IT Hiring: How to Appeal to GenZ Talent

Here’s what HR executives, IT leaders, and recruiters should be considering when discussing challenges and opportunities in attracting and retaining GenZ.

Elaine Coffman, Vice President of Human Resources, Majorel

March 9, 2022

4 Min Read
a dial with an arrow pointing to GenZ with GenY and GenX appearing above
boygostockphoto via Adobe Stock

The past few years gave recruiters and human resource departments across the globe a variety of new challenges when it comes to hiring practices. Now, on the heels of ‘The Great Resignation,’ companies are reevaluating employee benefit packages, how they are targeting a potential workforce, and even reinventing hiring all together.

Generation Z (GenZ) includes anyone born between 1997 and 2012, which means the oldest of them entered the professional workforce during some of the most tumultuous times in recent history. While this impacted hiring expectations on both sides, we must also acknowledge that before the pandemic this generation was one of the first to be immersed in technology at an unprecedented level. According to a 2020 report by Knoema, GenZ is the largest generation in the US, at nearly 4 million strong. It’s important that HR executives, IT leaders, and recruiters across all industries develop strong relationships with this sector of the workforce, as they stand to make up the majority in a few years’ time.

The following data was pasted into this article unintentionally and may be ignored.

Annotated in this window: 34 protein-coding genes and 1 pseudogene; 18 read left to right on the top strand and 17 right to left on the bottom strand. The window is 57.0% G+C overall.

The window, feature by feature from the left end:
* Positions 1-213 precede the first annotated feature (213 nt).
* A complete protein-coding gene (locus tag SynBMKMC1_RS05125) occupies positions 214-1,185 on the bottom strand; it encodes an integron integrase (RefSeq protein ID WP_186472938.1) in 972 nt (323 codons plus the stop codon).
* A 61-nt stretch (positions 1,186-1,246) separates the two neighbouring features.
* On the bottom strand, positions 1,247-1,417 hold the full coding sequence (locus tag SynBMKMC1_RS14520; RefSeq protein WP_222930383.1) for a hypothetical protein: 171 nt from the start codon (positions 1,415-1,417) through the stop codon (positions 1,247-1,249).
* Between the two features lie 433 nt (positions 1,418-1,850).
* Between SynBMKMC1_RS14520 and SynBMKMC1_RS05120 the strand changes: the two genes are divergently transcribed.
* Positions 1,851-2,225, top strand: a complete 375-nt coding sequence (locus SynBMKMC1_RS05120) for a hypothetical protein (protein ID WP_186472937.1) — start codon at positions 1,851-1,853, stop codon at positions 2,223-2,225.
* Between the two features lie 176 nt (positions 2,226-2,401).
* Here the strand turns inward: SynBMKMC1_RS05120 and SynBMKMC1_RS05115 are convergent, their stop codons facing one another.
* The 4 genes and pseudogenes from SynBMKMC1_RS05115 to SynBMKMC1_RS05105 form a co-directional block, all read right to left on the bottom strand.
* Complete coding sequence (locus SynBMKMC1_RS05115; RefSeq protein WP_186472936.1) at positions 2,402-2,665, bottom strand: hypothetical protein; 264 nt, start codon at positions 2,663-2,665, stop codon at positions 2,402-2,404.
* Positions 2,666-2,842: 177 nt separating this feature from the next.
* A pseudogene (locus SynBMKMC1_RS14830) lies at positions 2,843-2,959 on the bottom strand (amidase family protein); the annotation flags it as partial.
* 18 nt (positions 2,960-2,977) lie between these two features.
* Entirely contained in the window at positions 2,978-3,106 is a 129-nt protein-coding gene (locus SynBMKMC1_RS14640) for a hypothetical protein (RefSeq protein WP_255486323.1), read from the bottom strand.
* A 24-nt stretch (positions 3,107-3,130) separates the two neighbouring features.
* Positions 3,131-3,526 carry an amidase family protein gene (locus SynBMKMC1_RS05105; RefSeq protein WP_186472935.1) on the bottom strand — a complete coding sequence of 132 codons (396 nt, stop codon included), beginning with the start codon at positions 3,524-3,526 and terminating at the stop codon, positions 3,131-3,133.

When developing an approach to hiring GenZ, both the COVID-19 pandemic and the technological savviness of this generation must be considered when discussing challenges and opportunities to hiring them into workforce.

Not Your Parent’s Benefits Package
If you had asked a recruiter 10 years ago what they felt was the main driver for applicants they might have said compensation and career growth. However, in recent years, there has been a tangible shift in what the workforce expects out of an employer. GenZ, above all else, is looking for purpose and is less likely to be attracted to traditional benefits. According to a study by Gallup, GenZ and millennial employees alike seek out employers who prioritize fostering ethical workplace cultures and employee wellbeing.

The most obvious, and most requested benefit is the ability to work from home. We see this as the first question many applicants ask in interviews. Of course, depending on the industry and geographic location of individual companies, company policies differ on remote work. In many cases, if you can’t accommodate remote work, it will make an applicant less likely to consider employment with your company. While compensation packages aren’t as important to GenZ, it doesn’t mean they don’t care about it at all. What we’re seeing is the younger generations prefer higher compensation over benefit packages that include perks like gym memberships, discounts and even healthcare. In the US specifically, many under the age of 26 are still on a parent or guardian’s health insurance, so as they age and grow their own families, traditional benefits and a desire for long-term financial security will increase in importance. For now, GenZ employees seek out exciting jobs and opportunities that offer competitive programs for prizes and recognition programs.